And these children that you spit on, as they try to change their worlds, are immune to your consultations, they're quite aware of what they're going through.

I went on to ponder the right-wing conspiracy theorists who've shamefully suggested that the Florida school shooting, along with the Sandy Hook massacre, was a government ruse and that the students are actors. I wonder what in the hell these losers, jerks and trolls want to do to the virtuousness of the world. I can only hope, and work, to squash them all and liberate the truth, and soon.

And so, as my son spasms, so does the world. But there are elixirs. There is cannabis to fight seizures, there are fathers to soothe and mothers to spoon, there are parents and educators teaching their kids honesty and virtue even in—and perhaps owing to—the absence of god in schools, because it is very simply the right thing to do. There is love to conquer hate, knowledge to erase ignorance, truth and fact to crush lies and rumors, compassion to smash fearmongers, misers and fools, virtue to rule over vice, and the voices, bodies and ballots of youth to enlighten, change and lead us, to liberate and save a convulsing world.



My child would not know when or where to run and hide. He could not be kept quiet. He could not plead for mercy from the shooter to spare his life. He could not tackle an aggressor, shield a friend, close and lock a door, flee outside.

I ponder these terrorists, most of them white and male—extremists, racists, bigot, xenophobes—many, perhaps, with unstable minds. I dread the notion of a similar tragedy happening in my town, at my son's school where he'd be an easy target, easily sought out, easily found, easily gunned down.

No doubt the millions of thoughts and prayers have done nothing to prevent these tragedies, these mass shootings by angry boys and men who wield AK-15s. Perhaps it's true, to some degree, mental health is a problem, but insane people live in every corner of the world while our nation is an outlier when it comes to massacres and other deaths with guns.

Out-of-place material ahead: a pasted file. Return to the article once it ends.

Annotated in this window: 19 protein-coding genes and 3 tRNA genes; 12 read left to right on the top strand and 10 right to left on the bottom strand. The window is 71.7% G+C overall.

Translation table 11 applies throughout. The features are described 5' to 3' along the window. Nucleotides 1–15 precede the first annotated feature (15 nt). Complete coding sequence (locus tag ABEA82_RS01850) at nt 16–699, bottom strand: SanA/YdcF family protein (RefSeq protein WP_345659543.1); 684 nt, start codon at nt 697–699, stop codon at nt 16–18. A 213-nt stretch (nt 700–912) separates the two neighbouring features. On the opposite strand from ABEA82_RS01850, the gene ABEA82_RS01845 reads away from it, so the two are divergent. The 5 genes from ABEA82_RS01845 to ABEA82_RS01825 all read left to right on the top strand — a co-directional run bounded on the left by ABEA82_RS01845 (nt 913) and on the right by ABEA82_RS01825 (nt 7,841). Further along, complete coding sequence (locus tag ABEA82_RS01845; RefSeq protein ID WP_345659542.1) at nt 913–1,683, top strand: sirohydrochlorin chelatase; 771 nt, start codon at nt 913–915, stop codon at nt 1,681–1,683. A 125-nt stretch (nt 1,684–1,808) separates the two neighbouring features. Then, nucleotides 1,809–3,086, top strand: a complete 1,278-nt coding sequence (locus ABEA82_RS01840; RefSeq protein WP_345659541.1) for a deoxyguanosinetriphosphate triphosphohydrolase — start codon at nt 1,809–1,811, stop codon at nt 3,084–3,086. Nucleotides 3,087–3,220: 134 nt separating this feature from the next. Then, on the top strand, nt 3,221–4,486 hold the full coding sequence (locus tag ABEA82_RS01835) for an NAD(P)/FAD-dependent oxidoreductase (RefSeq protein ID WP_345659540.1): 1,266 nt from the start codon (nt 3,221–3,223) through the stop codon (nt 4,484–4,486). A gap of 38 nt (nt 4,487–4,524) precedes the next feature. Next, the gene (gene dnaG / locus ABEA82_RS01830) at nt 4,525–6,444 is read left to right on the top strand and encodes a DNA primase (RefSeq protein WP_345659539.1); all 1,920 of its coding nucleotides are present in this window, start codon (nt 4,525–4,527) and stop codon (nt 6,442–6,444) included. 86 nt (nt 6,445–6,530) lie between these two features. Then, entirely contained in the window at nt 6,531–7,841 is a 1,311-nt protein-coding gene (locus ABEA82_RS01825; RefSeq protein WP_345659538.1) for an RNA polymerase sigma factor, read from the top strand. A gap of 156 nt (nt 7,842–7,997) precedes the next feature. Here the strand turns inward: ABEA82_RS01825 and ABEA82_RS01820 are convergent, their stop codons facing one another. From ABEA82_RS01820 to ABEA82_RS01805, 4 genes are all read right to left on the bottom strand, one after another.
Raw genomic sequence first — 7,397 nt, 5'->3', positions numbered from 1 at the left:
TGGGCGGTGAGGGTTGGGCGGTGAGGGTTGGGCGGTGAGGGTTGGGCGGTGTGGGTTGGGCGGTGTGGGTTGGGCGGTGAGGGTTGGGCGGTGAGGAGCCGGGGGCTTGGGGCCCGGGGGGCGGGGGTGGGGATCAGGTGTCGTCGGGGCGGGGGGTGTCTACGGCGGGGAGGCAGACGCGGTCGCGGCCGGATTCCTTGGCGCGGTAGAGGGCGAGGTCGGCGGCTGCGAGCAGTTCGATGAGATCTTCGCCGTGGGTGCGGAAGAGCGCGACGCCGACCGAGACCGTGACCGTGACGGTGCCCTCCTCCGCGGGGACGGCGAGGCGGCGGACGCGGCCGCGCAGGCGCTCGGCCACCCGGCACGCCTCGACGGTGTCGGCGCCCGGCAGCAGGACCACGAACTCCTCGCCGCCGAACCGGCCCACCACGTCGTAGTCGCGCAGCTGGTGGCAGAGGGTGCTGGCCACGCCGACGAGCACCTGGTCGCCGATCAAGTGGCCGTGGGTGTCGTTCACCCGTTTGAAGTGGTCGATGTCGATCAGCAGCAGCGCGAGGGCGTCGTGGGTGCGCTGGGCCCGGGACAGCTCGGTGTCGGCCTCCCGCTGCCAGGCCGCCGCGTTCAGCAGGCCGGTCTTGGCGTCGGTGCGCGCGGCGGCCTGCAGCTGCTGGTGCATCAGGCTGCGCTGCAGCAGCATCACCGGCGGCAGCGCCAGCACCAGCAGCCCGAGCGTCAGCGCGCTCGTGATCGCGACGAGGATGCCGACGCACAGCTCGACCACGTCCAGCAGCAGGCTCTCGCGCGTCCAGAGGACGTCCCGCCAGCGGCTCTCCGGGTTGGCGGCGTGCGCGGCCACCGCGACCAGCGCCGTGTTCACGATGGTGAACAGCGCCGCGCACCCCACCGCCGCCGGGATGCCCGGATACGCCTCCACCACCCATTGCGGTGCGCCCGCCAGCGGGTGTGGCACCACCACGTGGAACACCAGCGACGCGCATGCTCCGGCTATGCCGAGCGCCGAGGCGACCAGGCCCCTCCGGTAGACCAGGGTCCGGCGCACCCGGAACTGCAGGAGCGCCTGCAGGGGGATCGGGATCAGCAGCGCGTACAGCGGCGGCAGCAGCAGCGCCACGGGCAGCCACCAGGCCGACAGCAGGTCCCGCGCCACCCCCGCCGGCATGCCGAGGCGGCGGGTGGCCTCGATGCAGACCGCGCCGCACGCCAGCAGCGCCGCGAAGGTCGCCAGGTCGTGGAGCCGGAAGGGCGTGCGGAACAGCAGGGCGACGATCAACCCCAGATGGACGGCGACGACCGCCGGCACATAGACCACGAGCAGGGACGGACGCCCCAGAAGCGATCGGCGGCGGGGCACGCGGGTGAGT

Many conservatives doubt any measure can prevent mass shootings from occurring, save arming everyone. The fact is doing nothing ensures the epidemic perseveres. We've witnessed that truth too many times.

The second amendment was not intended to protect one's right to bear arms for sport or self protection. It was meant to form a well-regulated militia. Read the words. We should be gun-shy. We ought to stop fetishizing guns. We must reject the unfounded fear of others, of people different from ourselves. We must not yield to paranoia. We must not hold the perceived right to bear arms in higher regard than the right of innocents to their life, liberty and pursuit of happiness. We must change policy to reflect those values, to protect our children.

In this nation, too many people take their lives with guns. Too many toddlers shoot themselves, their siblings, parents, friends. Too many women are shot by abusive partners. Too many others are shot accidentally. We must stop this madness, change our nation's unhinged thirst for firearms. We should not think it's cool to own a gun.

But I feel a sea change coming—a blue tsunami—spawned by the wise, progressive youth in our nation. No doubt they'll be reshaping culture, climate and policy, and will curb the appeal and sale and use of guns.

Calvin years ago.